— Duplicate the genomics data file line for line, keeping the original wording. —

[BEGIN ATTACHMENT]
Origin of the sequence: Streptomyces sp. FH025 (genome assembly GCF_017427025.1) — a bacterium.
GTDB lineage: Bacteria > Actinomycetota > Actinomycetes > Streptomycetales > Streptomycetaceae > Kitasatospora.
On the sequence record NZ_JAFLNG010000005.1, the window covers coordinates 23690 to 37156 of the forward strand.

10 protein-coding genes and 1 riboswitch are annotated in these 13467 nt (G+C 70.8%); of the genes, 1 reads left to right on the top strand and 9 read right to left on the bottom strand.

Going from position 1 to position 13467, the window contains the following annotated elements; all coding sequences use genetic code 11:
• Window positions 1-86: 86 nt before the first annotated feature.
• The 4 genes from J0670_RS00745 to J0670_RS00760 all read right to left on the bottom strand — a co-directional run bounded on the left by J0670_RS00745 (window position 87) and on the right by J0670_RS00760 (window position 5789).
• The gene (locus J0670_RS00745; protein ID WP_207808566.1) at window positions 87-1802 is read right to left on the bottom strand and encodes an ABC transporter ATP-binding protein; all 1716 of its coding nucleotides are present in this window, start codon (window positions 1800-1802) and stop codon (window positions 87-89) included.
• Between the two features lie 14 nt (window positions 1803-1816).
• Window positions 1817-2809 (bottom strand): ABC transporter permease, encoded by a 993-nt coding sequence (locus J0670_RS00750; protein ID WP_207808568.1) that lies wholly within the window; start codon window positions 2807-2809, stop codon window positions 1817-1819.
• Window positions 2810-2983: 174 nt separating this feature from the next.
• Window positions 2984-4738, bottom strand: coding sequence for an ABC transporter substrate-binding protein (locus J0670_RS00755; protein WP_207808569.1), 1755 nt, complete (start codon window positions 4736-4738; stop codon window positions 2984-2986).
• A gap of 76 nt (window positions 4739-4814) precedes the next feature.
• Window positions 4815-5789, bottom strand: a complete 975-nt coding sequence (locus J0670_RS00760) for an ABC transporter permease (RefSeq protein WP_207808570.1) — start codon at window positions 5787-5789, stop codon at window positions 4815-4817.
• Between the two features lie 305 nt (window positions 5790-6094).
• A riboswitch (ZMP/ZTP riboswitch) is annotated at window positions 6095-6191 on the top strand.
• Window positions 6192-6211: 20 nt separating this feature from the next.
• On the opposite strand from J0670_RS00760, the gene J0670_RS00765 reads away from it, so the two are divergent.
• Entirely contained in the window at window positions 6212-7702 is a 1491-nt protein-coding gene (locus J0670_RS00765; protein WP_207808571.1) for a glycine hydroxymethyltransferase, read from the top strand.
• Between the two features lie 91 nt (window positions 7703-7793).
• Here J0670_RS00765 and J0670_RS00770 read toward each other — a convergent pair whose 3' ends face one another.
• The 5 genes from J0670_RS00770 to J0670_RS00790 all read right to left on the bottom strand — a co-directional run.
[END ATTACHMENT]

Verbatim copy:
Origin of the sequence: Streptomyces sp. FH025 (genome assembly GCF_017427025.1) — a bacterium.
GTDB lineage: Bacteria > Actinomycetota > Actinomycetes > Streptomycetales > Streptomycetaceae > Kitasatospora.
On the sequence record NZ_JAFLNG010000005.1, the window covers coordinates 23690 to 37156 of the forward strand.

10 protein-coding genes and 1 riboswitch are annotated in these 13467 nt (G+C 70.8%); of the genes, 1 reads left to right on the top strand and 9 read right to left on the bottom strand.

Going from position 1 to position 13467, the window contains the following annotated elements; all coding sequences use genetic code 11:
• Window positions 1-86: 86 nt before the first annotated feature.
• The 4 genes from J0670_RS00745 to J0670_RS00760 all read right to left on the bottom strand — a co-directional run bounded on the left by J0670_RS00745 (window position 87) and on the right by J0670_RS00760 (window position 5789).
• The gene (locus J0670_RS00745; protein ID WP_207808566.1) at window positions 87-1802 is read right to left on the bottom strand and encodes an ABC transporter ATP-binding protein; all 1716 of its coding nucleotides are present in this window, start codon (window positions 1800-1802) and stop codon (window positions 87-89) included.
• Between the two features lie 14 nt (window positions 1803-1816).
• Window positions 1817-2809 (bottom strand): ABC transporter permease, encoded by a 993-nt coding sequence (locus J0670_RS00750; protein ID WP_207808568.1) that lies wholly within the window; start codon window positions 2807-2809, stop codon window positions 1817-1819.
• Window positions 2810-2983: 174 nt separating this feature from the next.
• Window positions 2984-4738, bottom strand: coding sequence for an ABC transporter substrate-binding protein (locus J0670_RS00755; protein WP_207808569.1), 1755 nt, complete (start codon window positions 4736-4738; stop codon window positions 2984-2986).
• A gap of 76 nt (window positions 4739-4814) precedes the next feature.
• Window positions 4815-5789, bottom strand: a complete 975-nt coding sequence (locus J0670_RS00760) for an ABC transporter permease (RefSeq protein WP_207808570.1) — start codon at window positions 5787-5789, stop codon at window positions 4815-4817.
• Between the two features lie 305 nt (window positions 5790-6094).
• A riboswitch (ZMP/ZTP riboswitch) is annotated at window positions 6095-6191 on the top strand.
• Window positions 6192-6211: 20 nt separating this feature from the next.
• On the opposite strand from J0670_RS00760, the gene J0670_RS00765 reads away from it, so the two are divergent.
• Entirely contained in the window at window positions 6212-7702 is a 1491-nt protein-coding gene (locus J0670_RS00765; protein WP_207808571.1) for a glycine hydroxymethyltransferase, read from the top strand.
• Between the two features lie 91 nt (window positions 7703-7793).
• Here J0670_RS00765 and J0670_RS00770 read toward each other — a convergent pair whose 3' ends face one another.
• The 5 genes from J0670_RS00770 to J0670_RS00790 all read right to left on the bottom strand — a co-directional run.